A review of “Jazz Saxophone Etudes, Volume 2″ by Greg Fishman can now be found in the Reviews Section.
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Poke around and you will find diverse content about woodwind instruments. We also have a Vintage Ads Gallery and one of the best resources (if we do say so ourselves) about Yanagisawa Saxophones.
Our Discussion Community is a great place to talk about your favorite woodwind instrument whether it is a saxophone, clarinet, flute, oboe, or bassoon.
On the twelfth day of Christmas my true love gave to me
Twelve New York Meyers
Eleven Charlie Parkers
Ten Zoots a-drinking
Nine brown box Rico’s
Eight reeds adjusting
Seven ligs a loosening
Six tunes a changing
Five vintage horns
Four Great Neck Brilhart’s
Three Stan Getz’s
Two vintage links
And a gorgeous and mint Mark VI
Thought I had a great lead on a bass sax for a good price. No such luck. Still hunting for that killer deal.
In no particular order:
Siguard Rascher – Top tones!
Marcel Mule – The French School
Cannonball Adderley – Amazing tone, technique, and feel
Paul Desmond – Could you be more lyrical on the alto?
Phil Woods – The complete post bop package. Beautiful tone and lyricism on ballads.
Johnny Hodges – There’s only one Johnny Hodges!
Benny Carter – Such great sensitivity in all that he played.
Kenny Garrett – The best of the “young” guys. Unique tone and wonderful technique. Really interesting sense of harmonics and scales.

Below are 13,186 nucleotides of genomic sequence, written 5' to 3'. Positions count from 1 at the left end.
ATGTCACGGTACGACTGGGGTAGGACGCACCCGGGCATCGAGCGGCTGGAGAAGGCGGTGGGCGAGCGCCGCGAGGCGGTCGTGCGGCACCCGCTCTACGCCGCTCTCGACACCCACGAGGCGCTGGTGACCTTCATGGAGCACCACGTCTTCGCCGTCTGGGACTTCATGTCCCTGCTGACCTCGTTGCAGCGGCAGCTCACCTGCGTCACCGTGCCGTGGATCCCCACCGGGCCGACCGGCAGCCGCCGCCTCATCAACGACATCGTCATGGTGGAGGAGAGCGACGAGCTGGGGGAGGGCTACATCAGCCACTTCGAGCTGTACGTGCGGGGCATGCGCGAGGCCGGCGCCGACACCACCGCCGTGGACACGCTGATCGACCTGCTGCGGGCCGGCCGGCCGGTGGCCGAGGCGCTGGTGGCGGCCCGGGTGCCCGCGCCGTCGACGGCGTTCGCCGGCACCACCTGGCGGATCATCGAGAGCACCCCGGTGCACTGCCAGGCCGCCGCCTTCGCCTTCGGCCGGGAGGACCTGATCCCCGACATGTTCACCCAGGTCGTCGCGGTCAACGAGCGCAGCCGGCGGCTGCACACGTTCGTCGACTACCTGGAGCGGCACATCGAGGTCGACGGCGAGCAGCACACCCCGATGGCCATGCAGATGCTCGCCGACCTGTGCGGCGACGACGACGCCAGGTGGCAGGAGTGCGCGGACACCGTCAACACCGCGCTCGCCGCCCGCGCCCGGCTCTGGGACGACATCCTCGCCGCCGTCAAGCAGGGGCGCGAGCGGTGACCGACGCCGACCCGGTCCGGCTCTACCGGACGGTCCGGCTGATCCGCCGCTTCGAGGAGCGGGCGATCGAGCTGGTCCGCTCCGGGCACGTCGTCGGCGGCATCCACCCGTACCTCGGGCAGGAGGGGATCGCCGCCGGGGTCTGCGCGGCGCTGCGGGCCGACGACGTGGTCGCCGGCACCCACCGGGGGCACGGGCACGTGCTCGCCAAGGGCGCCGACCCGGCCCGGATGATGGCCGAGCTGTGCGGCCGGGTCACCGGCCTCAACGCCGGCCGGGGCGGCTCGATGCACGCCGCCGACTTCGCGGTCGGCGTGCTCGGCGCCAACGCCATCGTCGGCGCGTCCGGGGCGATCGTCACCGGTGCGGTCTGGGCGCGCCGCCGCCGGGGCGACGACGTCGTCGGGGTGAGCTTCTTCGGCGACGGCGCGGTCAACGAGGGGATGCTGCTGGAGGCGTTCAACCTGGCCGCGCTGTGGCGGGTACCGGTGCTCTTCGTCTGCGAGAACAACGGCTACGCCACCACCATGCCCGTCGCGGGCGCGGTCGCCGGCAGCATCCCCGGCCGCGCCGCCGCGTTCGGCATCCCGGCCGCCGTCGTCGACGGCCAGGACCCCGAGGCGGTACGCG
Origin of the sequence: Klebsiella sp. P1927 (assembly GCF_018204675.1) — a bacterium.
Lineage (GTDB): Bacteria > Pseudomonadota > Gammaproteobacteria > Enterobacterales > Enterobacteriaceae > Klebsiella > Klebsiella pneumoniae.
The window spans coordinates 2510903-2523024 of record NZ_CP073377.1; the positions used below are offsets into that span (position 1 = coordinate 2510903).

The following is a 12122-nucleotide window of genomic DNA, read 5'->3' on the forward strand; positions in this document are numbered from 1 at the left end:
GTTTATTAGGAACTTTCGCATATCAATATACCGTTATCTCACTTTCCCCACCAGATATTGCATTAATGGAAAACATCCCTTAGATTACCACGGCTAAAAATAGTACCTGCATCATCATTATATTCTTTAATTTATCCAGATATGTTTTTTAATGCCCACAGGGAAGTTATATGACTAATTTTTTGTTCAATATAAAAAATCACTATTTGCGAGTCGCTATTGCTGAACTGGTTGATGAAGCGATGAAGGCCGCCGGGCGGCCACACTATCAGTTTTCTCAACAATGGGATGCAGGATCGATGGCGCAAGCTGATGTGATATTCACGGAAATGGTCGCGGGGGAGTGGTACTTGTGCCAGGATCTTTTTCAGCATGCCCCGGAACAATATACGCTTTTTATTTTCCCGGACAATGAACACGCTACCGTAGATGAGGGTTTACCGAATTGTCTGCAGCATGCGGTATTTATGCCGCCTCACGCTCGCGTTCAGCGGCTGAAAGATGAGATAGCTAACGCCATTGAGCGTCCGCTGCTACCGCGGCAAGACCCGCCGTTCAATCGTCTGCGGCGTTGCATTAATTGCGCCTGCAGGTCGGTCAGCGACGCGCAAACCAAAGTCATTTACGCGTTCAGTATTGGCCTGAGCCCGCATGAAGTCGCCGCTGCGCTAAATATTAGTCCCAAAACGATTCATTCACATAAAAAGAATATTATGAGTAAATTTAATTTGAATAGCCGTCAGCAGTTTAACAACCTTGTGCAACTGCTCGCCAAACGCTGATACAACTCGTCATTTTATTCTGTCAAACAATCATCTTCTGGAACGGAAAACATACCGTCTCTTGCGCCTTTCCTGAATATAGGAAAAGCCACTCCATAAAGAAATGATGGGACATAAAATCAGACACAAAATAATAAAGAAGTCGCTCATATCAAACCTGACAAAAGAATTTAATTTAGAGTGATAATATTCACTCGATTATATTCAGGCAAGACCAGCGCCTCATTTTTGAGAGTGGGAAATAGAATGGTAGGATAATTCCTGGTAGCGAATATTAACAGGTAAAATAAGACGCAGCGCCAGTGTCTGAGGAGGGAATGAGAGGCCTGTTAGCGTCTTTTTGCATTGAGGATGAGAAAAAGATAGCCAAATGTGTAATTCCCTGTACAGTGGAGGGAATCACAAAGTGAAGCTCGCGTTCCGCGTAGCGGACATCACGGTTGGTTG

Greg Osby – Pushes the envelope of jazz/fusion/funk and everything else
Steve Coleman – One of the coolest senses of harmonics and scales around.
I own a couple of JK stencil B flats and generally play the JK’s instead of the Beugnier stencil low A that I have. I think I prefer the tone of the JK’s and the action is a lot more friendly. It’s rare that I need a low A so it hasn’t really been an issue. Like most players I’d love to have a nice modern low A but the price of baritones has gone through the roof in the last few years.
I picked up an oboe this summer and all I can tell you is that it is hard to play! The horn is in good adjustment but oboe requires a lot more adjustment for intonation than even the most out of tune saxophone. Clarinet is easy by comparison. I do have to say that I find oboe easier to play than flute. Nothing I’ve found yet is harder than flute.
Prior to early 2004 I was an alto player. After that time I started to play tenor most of the time. Here’s a peek into what I was playing in 2003:
63 Buescher 400
55 Buescher Aristocrat 141
Vandoren V16 A5 mouthpiece – Most Playing
Selmer S80 C* mouthpiece – Classical or Ensemble
vintage Martin mouthpiece – Classical
Bonade lig (backups are Harrison and Vandoren Masters)
I am using Rico Jazz Selects in 2 1/2 and Alexanders in 2 1/2 for most of my playing. I prefer a bright reed.
I use Hemke 2 1/2 for classical or when I want a darker tone.
May 2007 alto setup:
1960 Selmer Mark VI – Chicago Mouthpieces R Series Prototype or vintage Selmer Short Shank Soloist – Fibracell Reeds
1952 Buescher Aristocrat 140 – Chicago Mouthpieces R Series Prototype or Chicago Mouthpieces SJ – Fibracell Reeds
I inherited my VI and bought the Buescher after working with the 400 and 141 a bit and finding that they were too bright for the sound I wanted. I prefer a full tone with less higher partials.
Sonny Rollins had his 76th birthday yesterday and gave his fans a present by releasing nine videos from throughout his career. They’ll be up for a few more days so enjoy them while you can. Sonny Rollins Birthday Videos
I had the opportunity to review a new CD by Tim Price and Sue Terry. It’s a great free improv collection. You can read the review in the Reviews Section.